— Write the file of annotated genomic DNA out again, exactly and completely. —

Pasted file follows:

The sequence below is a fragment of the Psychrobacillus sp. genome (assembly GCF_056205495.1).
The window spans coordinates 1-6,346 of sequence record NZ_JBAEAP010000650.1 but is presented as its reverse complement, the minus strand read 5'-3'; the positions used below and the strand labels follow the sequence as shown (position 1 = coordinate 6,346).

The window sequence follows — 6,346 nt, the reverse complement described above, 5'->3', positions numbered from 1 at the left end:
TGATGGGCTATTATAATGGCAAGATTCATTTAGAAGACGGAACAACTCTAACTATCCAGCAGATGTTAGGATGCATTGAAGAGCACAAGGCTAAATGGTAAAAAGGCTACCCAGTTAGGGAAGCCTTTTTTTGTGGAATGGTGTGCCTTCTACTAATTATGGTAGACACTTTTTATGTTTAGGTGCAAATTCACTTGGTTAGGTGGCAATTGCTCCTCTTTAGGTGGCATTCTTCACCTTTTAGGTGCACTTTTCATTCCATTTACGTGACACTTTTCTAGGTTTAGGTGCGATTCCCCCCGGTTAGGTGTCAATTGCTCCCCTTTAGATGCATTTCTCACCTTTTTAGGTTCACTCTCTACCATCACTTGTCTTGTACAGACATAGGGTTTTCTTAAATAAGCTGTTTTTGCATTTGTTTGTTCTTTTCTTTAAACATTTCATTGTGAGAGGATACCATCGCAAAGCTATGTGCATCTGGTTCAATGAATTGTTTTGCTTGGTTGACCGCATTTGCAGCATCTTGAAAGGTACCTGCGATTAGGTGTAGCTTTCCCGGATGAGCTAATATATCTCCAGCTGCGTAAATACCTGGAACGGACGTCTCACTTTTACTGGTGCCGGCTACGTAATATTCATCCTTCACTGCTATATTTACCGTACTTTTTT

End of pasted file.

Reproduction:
The sequence below is a fragment of the Psychrobacillus sp. genome (assembly GCF_056205495.1).
The window spans coordinates 1-6,346 of sequence record NZ_JBAEAP010000650.1 but is presented as its reverse complement, the minus strand read 5'-3'; the positions used below and the strand labels follow the sequence as shown (position 1 = coordinate 6,346).

The window sequence follows — 6,346 nt, the reverse complement described above, 5'->3', positions numbered from 1 at the left end:
TGATGGGCTATTATAATGGCAAGATTCATTTAGAAGACGGAACAACTCTAACTATCCAGCAGATGTTAGGATGCATTGAAGAGCACAAGGCTAAATGGTAAAAAGGCTACCCAGTTAGGGAAGCCTTTTTTTGTGGAATGGTGTGCCTTCTACTAATTATGGTAGACACTTTTTATGTTTAGGTGCAAATTCACTTGGTTAGGTGGCAATTGCTCCTCTTTAGGTGGCATTCTTCACCTTTTAGGTGCACTTTTCATTCCATTTACGTGACACTTTTCTAGGTTTAGGTGCGATTCCCCCCGGTTAGGTGTCAATTGCTCCCCTTTAGATGCATTTCTCACCTTTTTAGGTTCACTCTCTACCATCACTTGTCTTGTACAGACATAGGGTTTTCTTAAATAAGCTGTTTTTGCATTTGTTTGTTCTTTTCTTTAAACATTTCATTGTGAGAGGATACCATCGCAAAGCTATGTGCATCTGGTTCAATGAATTGTTTTGCTTGGTTGACCGCATTTGCAGCATCTTGAAAGGTACCTGCGATTAGGTGTAGCTTTCCCGGATGAGCTAATATATCTCCAGCTGCGTAAATACCTGGAACGGACGTCTCACTTTTACTGGTGCCGGCTACGTAATATTCATCCTTCACTGCTATATTTACCGTACTTTTTT